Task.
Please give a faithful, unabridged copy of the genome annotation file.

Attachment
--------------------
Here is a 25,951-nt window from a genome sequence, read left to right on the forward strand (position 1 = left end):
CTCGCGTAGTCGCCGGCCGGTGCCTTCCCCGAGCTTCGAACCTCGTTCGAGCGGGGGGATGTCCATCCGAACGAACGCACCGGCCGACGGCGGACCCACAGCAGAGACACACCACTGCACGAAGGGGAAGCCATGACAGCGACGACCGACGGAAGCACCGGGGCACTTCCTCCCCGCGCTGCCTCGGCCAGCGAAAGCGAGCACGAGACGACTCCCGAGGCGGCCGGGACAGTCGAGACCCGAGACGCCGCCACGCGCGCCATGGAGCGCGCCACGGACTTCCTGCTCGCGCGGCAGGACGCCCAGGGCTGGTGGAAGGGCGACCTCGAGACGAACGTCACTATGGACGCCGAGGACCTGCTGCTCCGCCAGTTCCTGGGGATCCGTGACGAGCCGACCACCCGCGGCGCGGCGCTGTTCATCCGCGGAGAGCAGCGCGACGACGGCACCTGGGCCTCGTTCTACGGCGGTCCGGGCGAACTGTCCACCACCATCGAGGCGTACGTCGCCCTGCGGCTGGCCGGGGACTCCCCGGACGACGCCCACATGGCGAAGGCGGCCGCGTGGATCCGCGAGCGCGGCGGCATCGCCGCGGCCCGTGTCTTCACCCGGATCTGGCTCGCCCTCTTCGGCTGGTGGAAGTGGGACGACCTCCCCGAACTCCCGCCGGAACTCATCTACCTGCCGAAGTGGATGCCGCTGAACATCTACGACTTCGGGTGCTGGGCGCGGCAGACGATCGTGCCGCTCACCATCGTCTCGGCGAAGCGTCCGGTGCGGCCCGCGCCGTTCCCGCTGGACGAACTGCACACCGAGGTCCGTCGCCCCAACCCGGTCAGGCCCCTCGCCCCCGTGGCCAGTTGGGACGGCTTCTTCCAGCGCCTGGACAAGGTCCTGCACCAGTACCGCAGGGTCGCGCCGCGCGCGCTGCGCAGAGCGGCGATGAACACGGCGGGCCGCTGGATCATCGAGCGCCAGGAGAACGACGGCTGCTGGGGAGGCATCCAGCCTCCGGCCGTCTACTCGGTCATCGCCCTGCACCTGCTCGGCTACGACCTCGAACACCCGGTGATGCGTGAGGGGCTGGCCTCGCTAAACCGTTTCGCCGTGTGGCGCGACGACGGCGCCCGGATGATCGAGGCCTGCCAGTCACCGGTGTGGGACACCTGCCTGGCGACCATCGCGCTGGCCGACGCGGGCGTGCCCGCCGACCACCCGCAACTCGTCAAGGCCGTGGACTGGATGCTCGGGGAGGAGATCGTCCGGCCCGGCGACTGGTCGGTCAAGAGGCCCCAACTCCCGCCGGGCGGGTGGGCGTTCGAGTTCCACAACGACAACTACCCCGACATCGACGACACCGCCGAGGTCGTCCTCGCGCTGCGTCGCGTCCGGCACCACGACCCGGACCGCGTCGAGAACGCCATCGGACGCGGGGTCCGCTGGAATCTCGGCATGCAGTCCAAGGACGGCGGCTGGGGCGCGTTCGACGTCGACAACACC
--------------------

Here is a 25,951-nt window from a genome sequence, read left to right on the forward strand (position 1 = left end):
CTCGCGTAGTCGCCGGCCGGTGCCTTCCCCGAGCTTCGAACCTCGTTCGAGCGGGGGGATGTCCATCCGAACGAACGCACCGGCCGACGGCGGACCCACAGCAGAGACACACCACTGCACGAAGGGGAAGCCATGACAGCGACGACCGACGGAAGCACCGGGGCACTTCCTCCCCGCGCTGCCTCGGCCAGCGAAAGCGAGCACGAGACGACTCCCGAGGCGGCCGGGACAGTCGAGACCCGAGACGCCGCCACGCGCGCCATGGAGCGCGCCACGGACTTCCTGCTCGCGCGGCAGGACGCCCAGGGCTGGTGGAAGGGCGACCTCGAGACGAACGTCACTATGGACGCCGAGGACCTGCTGCTCCGCCAGTTCCTGGGGATCCGTGACGAGCCGACCACCCGCGGCGCGGCGCTGTTCATCCGCGGAGAGCAGCGCGACGACGGCACCTGGGCCTCGTTCTACGGCGGTCCGGGCGAACTGTCCACCACCATCGAGGCGTACGTCGCCCTGCGGCTGGCCGGGGACTCCCCGGACGACGCCCACATGGCGAAGGCGGCCGCGTGGATCCGCGAGCGCGGCGGCATCGCCGCGGCCCGTGTCTTCACCCGGATCTGGCTCGCCCTCTTCGGCTGGTGGAAGTGGGACGACCTCCCCGAACTCCCGCCGGAACTCATCTACCTGCCGAAGTGGATGCCGCTGAACATCTACGACTTCGGGTGCTGGGCGCGGCAGACGATCGTGCCGCTCACCATCGTCTCGGCGAAGCGTCCGGTGCGGCCCGCGCCGTTCCCGCTGGACGAACTGCACACCGAGGTCCGTCGCCCCAACCCGGTCAGGCCCCTCGCCCCCGTGGCCAGTTGGGACGGCTTCTTCCAGCGCCTGGACAAGGTCCTGCACCAGTACCGCAGGGTCGCGCCGCGCGCGCTGCGCAGAGCGGCGATGAACACGGCGGGCCGCTGGATCATCGAGCGCCAGGAGAACGACGGCTGCTGGGGAGGCATCCAGCCTCCGGCCGTCTACTCGGTCATCGCCCTGCACCTGCTCGGCTACGACCTCGAACACCCGGTGATGCGTGAGGGGCTGGCCTCGCTAAACCGTTTCGCCGTGTGGCGCGACGACGGCGCCCGGATGATCGAGGCCTGCCAGTCACCGGTGTGGGACACCTGCCTGGCGACCATCGCGCTGGCCGACGCGGGCGTGCCCGCCGACCACCCGCAACTCGTCAAGGCCGTGGACTGGATGCTCGGGGAGGAGATCGTCCGGCCCGGCGACTGGTCGGTCAAGAGGCCCCAACTCCCGCCGGGCGGGTGGGCGTTCGAGTTCCACAACGACAACTACCCCGACATCGACGACACCGCCGAGGTCGTCCTCGCGCTGCGTCGCGTCCGGCACCACGACCCGGACCGCGTCGAGAACGCCATCGGACGCGGGGTCCGCTGGAATCTCGGCATGCAGTCCAAGGACGGCGGCTGGGGCGCGTTCGACGTCGACAACACC